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  • Ella Donahue

TGIF (Thank God It Failed): NH “Divisive Concepts” Bill is Unconstitutional

Courtesy of Malate269

This bill came in a wave of similar censorship bills modeled after the September 22, 2020 Trump Executive Order on Combating Race and Sex Stereotyping, which essentially argued that diversity, equity, and inclusion initiatives were fostering harmful stereotypes, that some people, simply on account of their race or sex, are oppressors” and that training “perpetuates racial stereotypes… and can use subtle coercive pressure to ensure conformity of viewpoint.  In fact, since 2021, 18 states have passed laws similar.

The bill, dubbed “divisive concepts,” was a product of Republican majority within the State House in 2021. Despite the bill being vetoed within the House, due to the Republican majority, they were able to put it in the budget. This forced Governor Chris Sununu (R-NH) to decide between vetoing an entire budget or accepting the divisive concepts provisions that came with it. The Governor chose the latter. 

The coalition that was formed of educators, advocacy groups, and law firms swiftly filed a lawsuit on December 20, 2021 to challenge the law. According to the plaintiffs, the language of the bill allows the unconstitutional prohibition of open and complete dialogue about the perspectives of historically marginalized groups. Challengers argued that the law is a clear violation of the Fourteenth Amendment because the prohibitions against teaching banned concepts are unconstitutionally vague,’ and that the law contains ‘viewpoint-based restrictions on speech that do not provide either fair warning to educators of what they prohibit or sufficient standards for law enforcement to prevent arbitrary and discriminatory enforcement. 

In response, the state argues that the statute’s language and accompanying written guidance from the Attorney General provides sufficient directions in appropriately following the law. 

Ultimately, on May 28, 2024, the presiding judge found that the law was unconstitutionally vague because it doesn’t provide guidance to educators about content and invites arbitrary and discriminatory enforcement. The bill has no minimum guidelines to govern the enforcement of itself so that officials can pursue their personal predilections when applying the law. In fact, because teachers were at risk of losing their license if found guilty of violating the law, the teachers are owed due process. This meaning that teachers have the right to know what exactly could lead to their license being revoked - so the vague laws that allow arbitrary enforcement are a violation of their due process rights as outlined in the constitution.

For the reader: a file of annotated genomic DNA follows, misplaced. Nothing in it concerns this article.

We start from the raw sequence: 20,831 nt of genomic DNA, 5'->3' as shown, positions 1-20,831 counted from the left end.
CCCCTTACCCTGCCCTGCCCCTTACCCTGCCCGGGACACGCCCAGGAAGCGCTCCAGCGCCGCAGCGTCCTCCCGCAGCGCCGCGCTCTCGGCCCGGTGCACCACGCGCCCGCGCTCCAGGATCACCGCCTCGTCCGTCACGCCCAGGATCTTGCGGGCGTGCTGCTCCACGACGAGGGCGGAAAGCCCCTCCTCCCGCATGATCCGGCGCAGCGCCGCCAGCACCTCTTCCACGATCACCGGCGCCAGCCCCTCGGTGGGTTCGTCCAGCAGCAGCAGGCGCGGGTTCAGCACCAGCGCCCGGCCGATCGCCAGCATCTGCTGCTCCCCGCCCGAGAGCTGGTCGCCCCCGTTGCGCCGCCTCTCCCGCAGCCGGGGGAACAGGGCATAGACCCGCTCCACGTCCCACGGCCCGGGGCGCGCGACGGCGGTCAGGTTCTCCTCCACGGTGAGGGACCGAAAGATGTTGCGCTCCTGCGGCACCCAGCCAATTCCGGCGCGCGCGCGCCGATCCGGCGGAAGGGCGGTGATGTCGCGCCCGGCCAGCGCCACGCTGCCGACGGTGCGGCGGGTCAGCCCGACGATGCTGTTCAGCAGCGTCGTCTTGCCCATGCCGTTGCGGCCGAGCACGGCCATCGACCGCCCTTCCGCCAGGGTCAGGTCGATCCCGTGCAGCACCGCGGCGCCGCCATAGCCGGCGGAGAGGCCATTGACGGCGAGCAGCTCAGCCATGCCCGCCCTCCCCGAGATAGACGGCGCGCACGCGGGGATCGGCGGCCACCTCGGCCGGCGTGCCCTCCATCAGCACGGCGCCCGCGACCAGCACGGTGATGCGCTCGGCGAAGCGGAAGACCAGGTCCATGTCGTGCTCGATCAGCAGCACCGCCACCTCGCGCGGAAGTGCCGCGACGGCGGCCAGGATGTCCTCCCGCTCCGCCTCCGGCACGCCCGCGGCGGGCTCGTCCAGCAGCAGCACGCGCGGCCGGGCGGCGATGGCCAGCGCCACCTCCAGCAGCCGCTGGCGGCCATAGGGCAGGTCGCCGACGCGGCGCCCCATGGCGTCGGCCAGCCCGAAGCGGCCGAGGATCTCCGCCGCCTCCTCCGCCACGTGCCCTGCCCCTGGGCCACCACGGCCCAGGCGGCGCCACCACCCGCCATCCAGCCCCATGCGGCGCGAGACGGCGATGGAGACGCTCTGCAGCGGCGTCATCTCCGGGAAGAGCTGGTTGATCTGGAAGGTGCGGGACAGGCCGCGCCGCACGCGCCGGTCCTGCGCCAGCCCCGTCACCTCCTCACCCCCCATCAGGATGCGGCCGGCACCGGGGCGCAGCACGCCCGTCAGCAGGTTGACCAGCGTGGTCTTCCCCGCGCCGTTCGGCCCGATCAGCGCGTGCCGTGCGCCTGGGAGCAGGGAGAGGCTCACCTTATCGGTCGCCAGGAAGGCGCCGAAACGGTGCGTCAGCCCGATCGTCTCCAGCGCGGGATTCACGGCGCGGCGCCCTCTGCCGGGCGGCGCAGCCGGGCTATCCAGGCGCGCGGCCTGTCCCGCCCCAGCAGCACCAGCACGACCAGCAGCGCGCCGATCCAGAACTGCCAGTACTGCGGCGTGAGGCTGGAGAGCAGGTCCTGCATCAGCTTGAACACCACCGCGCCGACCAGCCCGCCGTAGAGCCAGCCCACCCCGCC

Yet, there are still similar bills throughout the country. PEN America tracks what they call “educational gag orders” through an index. Alabama has a pending bill that “prohibits public K-12 schools from offering any instruction related to sexual orientation or gender identity” sponsored by Representative Mack Butler (R-AL), with Georgia, Hawaii, Louisiana, and more following suit. Idaho has a bill that prohibits both public and private K-12 schools from making available or “promoting” any depiction of homosexual conduct. 

Further, state censorship laws, even when found unconstitutional or not passed, lead to the self-censorship of teachers. The possibility of being targeted by a segment of their population of students or students’ parents has led them to curb discussion about certain political and social topics. Because the laws are so vague, most educators have no idea what is and is not allowed within the confines of their classrooms. 

The spillover effect from the 2020 executive order and resulting state censorship laws occurs in multiple ways. Some local school boards have adopted restrictive policies to create similar conditions of statewide restrictions. 


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